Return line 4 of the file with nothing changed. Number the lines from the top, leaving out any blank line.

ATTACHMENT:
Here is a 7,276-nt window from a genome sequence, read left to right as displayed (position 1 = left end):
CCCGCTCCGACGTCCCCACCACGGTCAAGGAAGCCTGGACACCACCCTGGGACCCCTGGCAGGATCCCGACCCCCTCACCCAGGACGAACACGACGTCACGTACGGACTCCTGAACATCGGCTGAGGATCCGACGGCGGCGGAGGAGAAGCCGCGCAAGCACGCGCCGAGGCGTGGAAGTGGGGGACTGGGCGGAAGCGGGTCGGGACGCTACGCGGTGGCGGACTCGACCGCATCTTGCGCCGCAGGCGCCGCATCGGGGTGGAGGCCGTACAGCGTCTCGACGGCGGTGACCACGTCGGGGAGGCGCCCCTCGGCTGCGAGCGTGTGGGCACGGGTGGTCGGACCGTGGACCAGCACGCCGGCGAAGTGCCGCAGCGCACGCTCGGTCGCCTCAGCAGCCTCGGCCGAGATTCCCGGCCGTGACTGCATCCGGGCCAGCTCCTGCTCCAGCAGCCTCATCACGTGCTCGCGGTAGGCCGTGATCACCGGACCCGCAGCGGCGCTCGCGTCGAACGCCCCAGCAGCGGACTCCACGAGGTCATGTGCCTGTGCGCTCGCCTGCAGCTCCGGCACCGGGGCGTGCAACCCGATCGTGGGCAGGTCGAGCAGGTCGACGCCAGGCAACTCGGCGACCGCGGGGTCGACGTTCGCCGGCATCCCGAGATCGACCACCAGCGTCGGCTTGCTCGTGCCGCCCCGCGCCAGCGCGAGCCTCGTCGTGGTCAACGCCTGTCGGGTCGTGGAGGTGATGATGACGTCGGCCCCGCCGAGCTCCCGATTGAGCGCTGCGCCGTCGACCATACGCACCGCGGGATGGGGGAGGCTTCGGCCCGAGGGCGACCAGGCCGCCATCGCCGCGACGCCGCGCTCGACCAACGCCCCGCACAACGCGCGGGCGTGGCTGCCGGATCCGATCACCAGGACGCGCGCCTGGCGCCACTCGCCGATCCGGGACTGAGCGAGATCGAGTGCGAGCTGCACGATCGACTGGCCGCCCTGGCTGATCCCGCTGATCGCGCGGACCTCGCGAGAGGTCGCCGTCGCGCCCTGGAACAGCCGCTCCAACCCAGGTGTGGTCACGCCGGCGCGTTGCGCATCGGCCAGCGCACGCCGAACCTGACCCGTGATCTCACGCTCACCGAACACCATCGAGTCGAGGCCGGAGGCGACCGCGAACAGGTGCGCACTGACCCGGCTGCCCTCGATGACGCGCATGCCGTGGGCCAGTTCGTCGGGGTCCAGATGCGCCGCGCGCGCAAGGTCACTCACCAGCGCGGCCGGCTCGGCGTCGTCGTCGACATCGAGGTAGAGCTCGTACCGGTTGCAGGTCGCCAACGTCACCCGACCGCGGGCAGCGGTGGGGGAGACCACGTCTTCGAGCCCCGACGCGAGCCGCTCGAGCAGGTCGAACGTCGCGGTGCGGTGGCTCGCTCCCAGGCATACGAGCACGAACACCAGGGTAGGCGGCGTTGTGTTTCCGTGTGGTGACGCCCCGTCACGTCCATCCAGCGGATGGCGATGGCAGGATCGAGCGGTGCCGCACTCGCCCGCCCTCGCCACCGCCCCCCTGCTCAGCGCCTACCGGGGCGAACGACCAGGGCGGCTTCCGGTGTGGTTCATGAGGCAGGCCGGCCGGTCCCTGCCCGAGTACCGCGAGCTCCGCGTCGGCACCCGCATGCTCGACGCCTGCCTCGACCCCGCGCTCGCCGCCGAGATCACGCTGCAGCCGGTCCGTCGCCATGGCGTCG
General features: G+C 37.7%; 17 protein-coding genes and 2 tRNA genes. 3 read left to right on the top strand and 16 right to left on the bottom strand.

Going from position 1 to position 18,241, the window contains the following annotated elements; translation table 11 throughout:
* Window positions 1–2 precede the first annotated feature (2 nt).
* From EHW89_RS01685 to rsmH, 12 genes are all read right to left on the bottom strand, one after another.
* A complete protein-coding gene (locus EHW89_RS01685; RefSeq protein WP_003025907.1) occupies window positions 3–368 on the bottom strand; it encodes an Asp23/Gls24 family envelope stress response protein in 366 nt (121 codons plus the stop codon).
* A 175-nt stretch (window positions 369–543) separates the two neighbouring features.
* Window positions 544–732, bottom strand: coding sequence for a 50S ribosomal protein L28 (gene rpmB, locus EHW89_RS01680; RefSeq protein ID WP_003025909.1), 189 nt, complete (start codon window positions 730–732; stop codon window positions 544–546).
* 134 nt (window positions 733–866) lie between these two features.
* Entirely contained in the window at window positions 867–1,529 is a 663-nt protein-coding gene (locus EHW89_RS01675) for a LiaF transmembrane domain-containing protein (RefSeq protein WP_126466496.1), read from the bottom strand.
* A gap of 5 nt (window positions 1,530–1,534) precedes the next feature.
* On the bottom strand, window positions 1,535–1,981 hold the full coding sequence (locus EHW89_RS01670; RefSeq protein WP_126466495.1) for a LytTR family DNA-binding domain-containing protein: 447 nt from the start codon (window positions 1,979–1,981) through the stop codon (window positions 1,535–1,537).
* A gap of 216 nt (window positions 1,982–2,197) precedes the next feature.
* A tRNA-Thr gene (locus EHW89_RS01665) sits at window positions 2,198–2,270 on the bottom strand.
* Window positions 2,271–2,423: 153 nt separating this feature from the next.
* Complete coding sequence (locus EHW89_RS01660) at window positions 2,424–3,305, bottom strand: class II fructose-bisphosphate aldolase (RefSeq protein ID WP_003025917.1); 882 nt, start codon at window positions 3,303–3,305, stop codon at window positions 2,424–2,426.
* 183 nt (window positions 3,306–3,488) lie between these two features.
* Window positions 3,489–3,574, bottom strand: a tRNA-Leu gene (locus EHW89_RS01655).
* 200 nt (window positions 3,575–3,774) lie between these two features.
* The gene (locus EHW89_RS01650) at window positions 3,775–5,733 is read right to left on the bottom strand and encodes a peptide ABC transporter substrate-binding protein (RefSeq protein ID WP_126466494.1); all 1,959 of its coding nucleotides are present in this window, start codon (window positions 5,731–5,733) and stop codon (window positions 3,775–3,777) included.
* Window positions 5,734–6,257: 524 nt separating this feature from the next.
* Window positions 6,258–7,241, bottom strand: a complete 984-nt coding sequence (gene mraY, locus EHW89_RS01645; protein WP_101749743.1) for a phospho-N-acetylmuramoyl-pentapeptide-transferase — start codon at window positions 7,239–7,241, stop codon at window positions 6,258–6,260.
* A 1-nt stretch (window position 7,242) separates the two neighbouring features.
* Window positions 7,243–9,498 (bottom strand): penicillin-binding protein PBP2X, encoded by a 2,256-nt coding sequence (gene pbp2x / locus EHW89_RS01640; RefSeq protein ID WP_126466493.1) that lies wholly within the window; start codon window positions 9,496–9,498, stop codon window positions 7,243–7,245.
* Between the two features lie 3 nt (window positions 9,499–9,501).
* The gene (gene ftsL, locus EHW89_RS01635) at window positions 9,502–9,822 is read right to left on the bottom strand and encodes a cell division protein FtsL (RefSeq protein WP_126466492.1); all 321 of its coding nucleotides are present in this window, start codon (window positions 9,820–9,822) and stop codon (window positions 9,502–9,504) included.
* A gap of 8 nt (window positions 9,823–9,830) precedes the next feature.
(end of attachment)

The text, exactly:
Going from position 1 to position 18,241, the window contains the following annotated elements; translation table 11 throughout: